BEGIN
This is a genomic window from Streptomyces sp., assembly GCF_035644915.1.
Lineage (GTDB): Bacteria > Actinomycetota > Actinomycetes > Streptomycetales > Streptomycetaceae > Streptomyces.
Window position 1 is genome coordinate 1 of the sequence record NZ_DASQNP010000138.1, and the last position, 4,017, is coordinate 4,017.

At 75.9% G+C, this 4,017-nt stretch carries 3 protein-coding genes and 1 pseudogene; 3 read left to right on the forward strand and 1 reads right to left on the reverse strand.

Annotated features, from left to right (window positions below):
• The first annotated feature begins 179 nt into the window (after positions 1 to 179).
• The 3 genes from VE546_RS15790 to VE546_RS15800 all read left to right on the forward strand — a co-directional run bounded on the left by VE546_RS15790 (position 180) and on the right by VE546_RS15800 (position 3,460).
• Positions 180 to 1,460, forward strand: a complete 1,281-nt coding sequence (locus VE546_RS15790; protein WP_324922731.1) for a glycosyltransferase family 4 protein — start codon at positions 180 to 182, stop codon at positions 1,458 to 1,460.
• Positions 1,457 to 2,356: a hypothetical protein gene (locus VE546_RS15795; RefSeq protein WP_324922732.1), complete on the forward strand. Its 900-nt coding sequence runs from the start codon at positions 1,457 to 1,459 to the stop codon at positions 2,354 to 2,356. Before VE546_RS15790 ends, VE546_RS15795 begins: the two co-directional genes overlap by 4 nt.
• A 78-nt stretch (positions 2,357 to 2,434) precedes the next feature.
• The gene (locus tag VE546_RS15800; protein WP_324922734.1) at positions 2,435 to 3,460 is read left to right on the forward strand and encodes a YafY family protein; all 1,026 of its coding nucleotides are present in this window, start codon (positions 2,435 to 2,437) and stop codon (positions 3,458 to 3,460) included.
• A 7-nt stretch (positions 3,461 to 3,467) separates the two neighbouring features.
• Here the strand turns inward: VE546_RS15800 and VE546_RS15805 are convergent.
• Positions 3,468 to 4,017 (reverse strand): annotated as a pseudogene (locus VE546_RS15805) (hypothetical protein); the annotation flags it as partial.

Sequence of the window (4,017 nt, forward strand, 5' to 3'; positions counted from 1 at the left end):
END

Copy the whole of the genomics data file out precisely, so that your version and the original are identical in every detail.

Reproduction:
This is a genomic window from Streptomyces sp., assembly GCF_035644915.1.
Lineage (GTDB): Bacteria > Actinomycetota > Actinomycetes > Streptomycetales > Streptomycetaceae > Streptomyces.
Window position 1 is genome coordinate 1 of the sequence record NZ_DASQNP010000138.1, and the last position, 4,017, is coordinate 4,017.

At 75.9% G+C, this 4,017-nt stretch carries 3 protein-coding genes and 1 pseudogene; 3 read left to right on the forward strand and 1 reads right to left on the reverse strand.

Annotated features, from left to right (window positions below):
• The first annotated feature begins 179 nt into the window (after positions 1 to 179).
• The 3 genes from VE546_RS15790 to VE546_RS15800 all read left to right on the forward strand — a co-directional run bounded on the left by VE546_RS15790 (position 180) and on the right by VE546_RS15800 (position 3,460).
• Positions 180 to 1,460, forward strand: a complete 1,281-nt coding sequence (locus VE546_RS15790; protein WP_324922731.1) for a glycosyltransferase family 4 protein — start codon at positions 180 to 182, stop codon at positions 1,458 to 1,460.
• Positions 1,457 to 2,356: a hypothetical protein gene (locus VE546_RS15795; RefSeq protein WP_324922732.1), complete on the forward strand. Its 900-nt coding sequence runs from the start codon at positions 1,457 to 1,459 to the stop codon at positions 2,354 to 2,356. Before VE546_RS15790 ends, VE546_RS15795 begins: the two co-directional genes overlap by 4 nt.
• A 78-nt stretch (positions 2,357 to 2,434) precedes the next feature.
• The gene (locus tag VE546_RS15800; protein WP_324922734.1) at positions 2,435 to 3,460 is read left to right on the forward strand and encodes a YafY family protein; all 1,026 of its coding nucleotides are present in this window, start codon (positions 2,435 to 2,437) and stop codon (positions 3,458 to 3,460) included.
• A 7-nt stretch (positions 3,461 to 3,467) separates the two neighbouring features.
• Here the strand turns inward: VE546_RS15800 and VE546_RS15805 are convergent.
• Positions 3,468 to 4,017 (reverse strand): annotated as a pseudogene (locus VE546_RS15805) (hypothetical protein); the annotation flags it as partial.

Sequence of the window (4,017 nt, forward strand, 5' to 3'; positions counted from 1 at the left end):